Expanding and focusing beam of light makes parallel computer

Image of multiple beams of light entering a device and exiting as a single beam.

Enlarge / If everything’s
set up properly, you know you have a solution when the input light
results in a single point of light as the output. (credit:
Robert Horn/Argonne National Laboratory
)

When it comes to computation, the modern approach seems to
involve an enormous bucket of bits, vigorous shaking, and not a lot
of explanation of how it all works. If you ever wondered how Excel
became such an abomination, now you know.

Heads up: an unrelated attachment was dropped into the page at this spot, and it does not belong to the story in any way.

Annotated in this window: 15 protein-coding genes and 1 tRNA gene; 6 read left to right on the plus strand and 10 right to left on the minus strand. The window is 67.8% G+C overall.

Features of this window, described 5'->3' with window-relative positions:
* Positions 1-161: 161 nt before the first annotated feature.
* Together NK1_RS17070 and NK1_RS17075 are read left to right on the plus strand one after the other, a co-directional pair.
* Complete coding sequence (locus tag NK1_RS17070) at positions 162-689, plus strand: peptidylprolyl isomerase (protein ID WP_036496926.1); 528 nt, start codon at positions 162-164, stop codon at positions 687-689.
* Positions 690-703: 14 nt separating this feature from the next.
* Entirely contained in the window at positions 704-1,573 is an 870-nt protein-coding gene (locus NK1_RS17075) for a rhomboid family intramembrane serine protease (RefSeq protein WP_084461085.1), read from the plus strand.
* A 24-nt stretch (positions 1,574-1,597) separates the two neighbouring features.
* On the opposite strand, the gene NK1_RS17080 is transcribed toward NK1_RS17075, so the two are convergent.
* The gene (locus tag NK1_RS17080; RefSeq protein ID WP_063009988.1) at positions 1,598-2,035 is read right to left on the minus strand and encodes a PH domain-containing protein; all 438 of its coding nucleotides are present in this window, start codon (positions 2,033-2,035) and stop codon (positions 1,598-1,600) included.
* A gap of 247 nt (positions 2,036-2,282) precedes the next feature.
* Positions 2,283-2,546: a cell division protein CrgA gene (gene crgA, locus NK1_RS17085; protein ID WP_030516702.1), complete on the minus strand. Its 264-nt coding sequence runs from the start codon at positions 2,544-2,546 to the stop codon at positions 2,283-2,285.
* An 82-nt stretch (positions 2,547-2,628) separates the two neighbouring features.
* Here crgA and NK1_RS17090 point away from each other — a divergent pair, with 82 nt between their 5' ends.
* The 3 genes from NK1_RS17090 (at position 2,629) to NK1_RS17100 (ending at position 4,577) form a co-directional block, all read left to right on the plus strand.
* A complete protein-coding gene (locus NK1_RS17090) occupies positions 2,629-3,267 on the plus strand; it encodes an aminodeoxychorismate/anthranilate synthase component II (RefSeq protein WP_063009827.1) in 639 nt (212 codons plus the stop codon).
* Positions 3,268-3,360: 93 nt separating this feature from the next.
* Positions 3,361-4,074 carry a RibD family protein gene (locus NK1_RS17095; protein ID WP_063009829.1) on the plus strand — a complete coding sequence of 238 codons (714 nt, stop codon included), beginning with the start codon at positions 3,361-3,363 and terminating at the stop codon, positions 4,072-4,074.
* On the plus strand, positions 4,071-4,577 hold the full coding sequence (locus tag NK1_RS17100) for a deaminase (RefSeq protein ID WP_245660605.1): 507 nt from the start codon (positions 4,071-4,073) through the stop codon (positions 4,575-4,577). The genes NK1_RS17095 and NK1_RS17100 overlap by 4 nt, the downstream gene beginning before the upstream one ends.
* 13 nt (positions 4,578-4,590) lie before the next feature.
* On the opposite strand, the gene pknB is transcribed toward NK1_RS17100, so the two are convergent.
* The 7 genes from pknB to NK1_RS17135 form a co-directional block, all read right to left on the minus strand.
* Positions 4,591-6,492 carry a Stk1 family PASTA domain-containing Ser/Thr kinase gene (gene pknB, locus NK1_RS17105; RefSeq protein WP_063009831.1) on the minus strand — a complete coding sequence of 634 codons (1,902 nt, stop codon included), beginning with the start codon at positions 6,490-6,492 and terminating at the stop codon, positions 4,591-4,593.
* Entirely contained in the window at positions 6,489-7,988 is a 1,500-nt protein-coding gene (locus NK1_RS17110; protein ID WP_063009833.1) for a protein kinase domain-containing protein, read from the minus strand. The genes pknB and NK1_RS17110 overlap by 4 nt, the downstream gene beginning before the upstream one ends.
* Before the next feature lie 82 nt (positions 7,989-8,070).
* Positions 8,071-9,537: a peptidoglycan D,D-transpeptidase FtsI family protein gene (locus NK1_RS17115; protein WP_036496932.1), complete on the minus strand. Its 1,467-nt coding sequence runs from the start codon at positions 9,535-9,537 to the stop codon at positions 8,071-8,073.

We don’t seem to have a problem creating and filling enormous
buckets of bits, but shaking them up is energy-intensive and slow.
Modern processors, as good as they are, simply don’t cope well
with some problems. A light-based, highly parallel
processor
may just be the (rather bulky) co-processor that
we’ve been looking for to handle these tasks.

Solutions are downhill

One way to compute a solution to a problem is called annealing.
I’ve
written a lot
about annealing in the context of
quantum computing
, but annealing works for classical computers
as well. The essential idea is that a
problem is recast
so that the solution is the lowest energy
state of an energy landscape. The landscape determines how strongly
the value of one bit affects the value of the surrounding bits.

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Source: FS – All – Science – News
Expanding and focusing beam of light makes parallel computer